Sixty-six percent of Facebook users say they mostly follow people they know in real life. This is pretty much impossible. The human brain is not wired to have as many friends in real life as people have on Facebook, and the number is for most people rising higher every year as you accumulate more connections. This has a few effects: it broadens the size of your “gossip network” and, since you really aren’t meeting this many people in real life all the time and deciding to be FB friends with them as an extension of an in-person relationship, the criteria you are using to decide who becomes your friend is changing. You are becoming “friends” with more people than ever before for reasons different than ever before. But it’s hard to recognize this behavior in yourself, so 66% of Facebook users think they are still making friends the old way. 

A thing about friends is that we think of them as similar to us. Not in every way. But we see their similarities more than the differences. We take on the traits of our social groups because we are social animals. 

Every time you log on to social media you are participating in an act of personal identity building and also an act of group identity building. Now you have a social graph larger than your brain can handle, that is filtered by algorithms designed to anticipate the things you want to see and from the people you want to talk to the most. And now you are in a situation where the small number of highly engaged political people are having a far greater effect than any time in history. 

The group you are in—the group of your like-minded friends on social media—has various norms. It has a moral framework. And participating in the expression of that moral framework is a group bonding experience. 

When people enter these groups they gain a new thing in their brain: group self-esteem. Often group self-esteem will take on greater importance than your own self-esteem, a term known as deindividuation. And so we shore up the integrity of our group. It is a good group! And we respond to threats to the group’s self-esteem, some real and some symbolic. Real threats can be tangible fights for things on this Earth, symbolic threats can be violations of the group’s moral boundaries. 

Participating in the defense of the group’s self-esteem is satisfying. Importantly, it doesn’t need to be in a very big way. You do not need to go into the streets and fight. You do not need to even share a post or retweet something. You do not need to comment or Like the post. You do not need to even click on the link. All you have to do is be exposed to the content and see the way others in your group respond to it emotionally. 

 Let’s circle back to Fox for a second. Fox News is a delivery system for content that affirms our partisan identity. It gives you bad outrageous things that tell conservatives liberals are as bad as they thought, it gives good and satisfying things that tell conservatives they were right all along. There are lots of delivery mechanisms like Fox on both the right and left but Fox News is indeed the real big player. (Although talk radio was playing the same song to a similarly massive audience before Fox News was even a thing.) Social media platforms are another type of delivery mechanism. They aren’t the same in lots of ways; one way they’re different is that despite what paranoid people think, there is no one at the helm of these social media networks trying to intentionally push right-wing news over left-wing content, or the other way around. They don’t care how you vote. Another important difference is that they are social. All this stuff about group behavior is a zillion times more relevant. And lastly, it’s just more. You spend far more time than you think on social media. You're exposed to metric tons more of this stuff on social media than you would even if you watched cable news for 5 hours a day.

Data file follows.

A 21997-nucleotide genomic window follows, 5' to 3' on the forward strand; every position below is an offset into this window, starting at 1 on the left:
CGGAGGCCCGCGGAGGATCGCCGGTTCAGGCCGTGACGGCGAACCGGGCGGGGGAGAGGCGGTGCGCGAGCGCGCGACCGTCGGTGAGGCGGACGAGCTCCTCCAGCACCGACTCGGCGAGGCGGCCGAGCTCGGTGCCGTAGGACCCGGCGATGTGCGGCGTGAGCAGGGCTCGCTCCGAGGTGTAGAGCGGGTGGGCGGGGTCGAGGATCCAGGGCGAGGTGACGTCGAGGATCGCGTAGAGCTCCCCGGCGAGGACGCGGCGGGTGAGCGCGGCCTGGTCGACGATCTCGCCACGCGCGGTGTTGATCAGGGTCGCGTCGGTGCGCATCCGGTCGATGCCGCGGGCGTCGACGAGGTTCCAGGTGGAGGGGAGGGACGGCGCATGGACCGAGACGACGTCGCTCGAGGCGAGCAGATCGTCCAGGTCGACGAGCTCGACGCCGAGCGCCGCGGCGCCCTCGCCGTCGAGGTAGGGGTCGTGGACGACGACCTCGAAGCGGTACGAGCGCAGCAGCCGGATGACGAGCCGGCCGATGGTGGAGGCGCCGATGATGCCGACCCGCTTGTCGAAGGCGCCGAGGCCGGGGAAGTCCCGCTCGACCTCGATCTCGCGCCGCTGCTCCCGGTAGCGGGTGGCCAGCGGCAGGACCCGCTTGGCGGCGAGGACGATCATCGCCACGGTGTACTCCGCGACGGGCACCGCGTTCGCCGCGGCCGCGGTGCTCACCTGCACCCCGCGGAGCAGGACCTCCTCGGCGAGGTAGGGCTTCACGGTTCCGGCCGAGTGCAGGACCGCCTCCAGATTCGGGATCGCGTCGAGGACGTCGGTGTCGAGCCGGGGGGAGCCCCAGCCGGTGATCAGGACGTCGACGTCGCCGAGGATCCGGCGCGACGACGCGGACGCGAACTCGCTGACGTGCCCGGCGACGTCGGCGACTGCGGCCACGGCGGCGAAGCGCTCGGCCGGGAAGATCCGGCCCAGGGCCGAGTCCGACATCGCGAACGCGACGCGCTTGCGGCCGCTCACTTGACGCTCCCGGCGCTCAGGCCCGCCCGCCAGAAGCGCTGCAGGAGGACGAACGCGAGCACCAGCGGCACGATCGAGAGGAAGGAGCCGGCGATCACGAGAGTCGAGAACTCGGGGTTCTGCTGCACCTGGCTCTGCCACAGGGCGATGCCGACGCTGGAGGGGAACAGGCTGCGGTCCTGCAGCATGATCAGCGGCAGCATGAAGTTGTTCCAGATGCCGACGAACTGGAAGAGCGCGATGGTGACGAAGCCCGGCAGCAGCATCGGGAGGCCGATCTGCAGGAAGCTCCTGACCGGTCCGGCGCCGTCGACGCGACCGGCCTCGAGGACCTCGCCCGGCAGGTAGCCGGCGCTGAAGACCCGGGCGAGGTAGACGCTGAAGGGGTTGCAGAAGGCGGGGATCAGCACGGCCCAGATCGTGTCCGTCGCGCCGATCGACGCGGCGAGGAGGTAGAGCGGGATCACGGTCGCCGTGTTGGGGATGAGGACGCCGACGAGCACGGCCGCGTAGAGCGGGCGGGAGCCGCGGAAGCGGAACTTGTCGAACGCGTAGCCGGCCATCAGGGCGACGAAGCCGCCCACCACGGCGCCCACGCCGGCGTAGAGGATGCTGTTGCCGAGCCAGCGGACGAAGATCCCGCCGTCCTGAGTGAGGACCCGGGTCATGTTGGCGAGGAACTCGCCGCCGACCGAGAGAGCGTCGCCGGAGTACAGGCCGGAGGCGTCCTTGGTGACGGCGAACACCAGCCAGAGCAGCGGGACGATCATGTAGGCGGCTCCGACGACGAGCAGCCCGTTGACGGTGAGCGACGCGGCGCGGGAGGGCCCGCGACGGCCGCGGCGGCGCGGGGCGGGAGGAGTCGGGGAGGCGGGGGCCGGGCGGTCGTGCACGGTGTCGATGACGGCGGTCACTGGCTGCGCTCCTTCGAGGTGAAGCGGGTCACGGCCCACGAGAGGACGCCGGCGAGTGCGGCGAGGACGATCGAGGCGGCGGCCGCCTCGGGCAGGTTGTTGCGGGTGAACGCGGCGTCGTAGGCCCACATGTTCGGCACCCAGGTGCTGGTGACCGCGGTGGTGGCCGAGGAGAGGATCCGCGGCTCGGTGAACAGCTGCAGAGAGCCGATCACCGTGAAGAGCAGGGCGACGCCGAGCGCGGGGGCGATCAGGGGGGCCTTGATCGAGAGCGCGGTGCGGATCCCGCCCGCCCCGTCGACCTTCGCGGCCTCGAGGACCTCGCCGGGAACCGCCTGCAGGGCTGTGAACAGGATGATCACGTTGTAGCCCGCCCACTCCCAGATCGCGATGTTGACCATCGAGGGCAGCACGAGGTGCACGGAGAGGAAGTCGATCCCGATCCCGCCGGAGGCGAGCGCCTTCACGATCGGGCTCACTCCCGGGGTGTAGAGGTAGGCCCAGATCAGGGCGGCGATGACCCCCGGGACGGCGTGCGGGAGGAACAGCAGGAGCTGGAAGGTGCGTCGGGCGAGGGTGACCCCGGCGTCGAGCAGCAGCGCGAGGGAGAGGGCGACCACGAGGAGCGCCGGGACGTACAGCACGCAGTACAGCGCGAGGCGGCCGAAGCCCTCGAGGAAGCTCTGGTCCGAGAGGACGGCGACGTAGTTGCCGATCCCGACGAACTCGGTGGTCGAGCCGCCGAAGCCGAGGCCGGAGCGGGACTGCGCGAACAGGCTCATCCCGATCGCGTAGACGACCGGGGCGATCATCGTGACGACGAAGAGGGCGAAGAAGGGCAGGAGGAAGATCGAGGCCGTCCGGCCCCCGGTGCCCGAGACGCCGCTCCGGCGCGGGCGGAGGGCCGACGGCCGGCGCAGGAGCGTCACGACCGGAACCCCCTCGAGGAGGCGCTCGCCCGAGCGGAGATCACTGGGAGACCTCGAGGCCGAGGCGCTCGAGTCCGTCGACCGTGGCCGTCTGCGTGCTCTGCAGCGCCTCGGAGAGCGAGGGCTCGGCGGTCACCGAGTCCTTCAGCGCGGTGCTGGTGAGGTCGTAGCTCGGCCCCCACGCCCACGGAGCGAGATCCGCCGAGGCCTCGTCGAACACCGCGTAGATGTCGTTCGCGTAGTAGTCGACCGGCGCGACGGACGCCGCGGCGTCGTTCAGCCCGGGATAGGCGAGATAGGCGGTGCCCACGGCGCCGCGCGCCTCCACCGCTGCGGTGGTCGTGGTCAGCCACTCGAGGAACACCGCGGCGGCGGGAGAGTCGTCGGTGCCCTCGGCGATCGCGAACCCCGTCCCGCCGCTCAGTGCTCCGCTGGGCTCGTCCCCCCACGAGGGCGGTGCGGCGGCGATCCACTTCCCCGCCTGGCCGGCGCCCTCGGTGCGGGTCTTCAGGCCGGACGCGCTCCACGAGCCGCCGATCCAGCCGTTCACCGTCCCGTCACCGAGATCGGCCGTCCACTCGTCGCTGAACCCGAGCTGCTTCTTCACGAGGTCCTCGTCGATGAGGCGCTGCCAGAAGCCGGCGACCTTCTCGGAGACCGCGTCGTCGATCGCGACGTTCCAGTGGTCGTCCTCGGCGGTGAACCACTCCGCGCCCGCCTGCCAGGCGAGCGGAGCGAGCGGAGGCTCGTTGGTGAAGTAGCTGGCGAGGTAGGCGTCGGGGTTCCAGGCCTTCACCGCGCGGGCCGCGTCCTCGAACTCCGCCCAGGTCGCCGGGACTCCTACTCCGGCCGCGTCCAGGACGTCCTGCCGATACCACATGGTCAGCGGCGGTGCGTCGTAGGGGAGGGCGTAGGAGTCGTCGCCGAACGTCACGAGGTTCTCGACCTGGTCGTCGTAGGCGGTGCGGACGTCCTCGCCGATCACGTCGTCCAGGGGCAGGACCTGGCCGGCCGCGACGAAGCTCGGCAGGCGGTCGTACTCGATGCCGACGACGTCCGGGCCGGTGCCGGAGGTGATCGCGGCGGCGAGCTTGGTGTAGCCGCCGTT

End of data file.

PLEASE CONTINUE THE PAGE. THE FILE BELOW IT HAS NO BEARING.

In a 2017 study about moral outrage, Yale psychologist M.J. Crockett found that, “participants were more likely to learn about immoral acts online than in person or via traditional forms of media (print, television and radio” and that “immoral acts encountered online evoked more outrage than immoral acts encountered in person or via traditional forms of media.”

Scrolling through a social media feed is like freebasing moral expression.

What happens after some very bad thing is brought to the attention of your group? You and the rest of your group condemn the news story or bad tweet or whatever that moral violation is (even if you only just scoff to yourself). You are bonded closer together and your moral framework is reaffirmed. Except social media platforms have gotten incredibly vast and inevitably you will discover a group of people who disagree with you. They are the other group. And there are lots of them and they are defending that which you find indefensible. It does not matter that there might as well be as many people who agree with you. You are shook. There are more monsters in the world than you thought.

In this world—a world that you entered entirely because of social media—there are monsters under every other bed; snakes slithering under every other stone; there are cannibals afoot and if you make one small mistake they’ll pounce and gobble you up in the night. In a world like that, it only makes sense to be angry!

That world isn’t real. It’s a fiction. But it’s a fiction we’re all increasingly trapped in.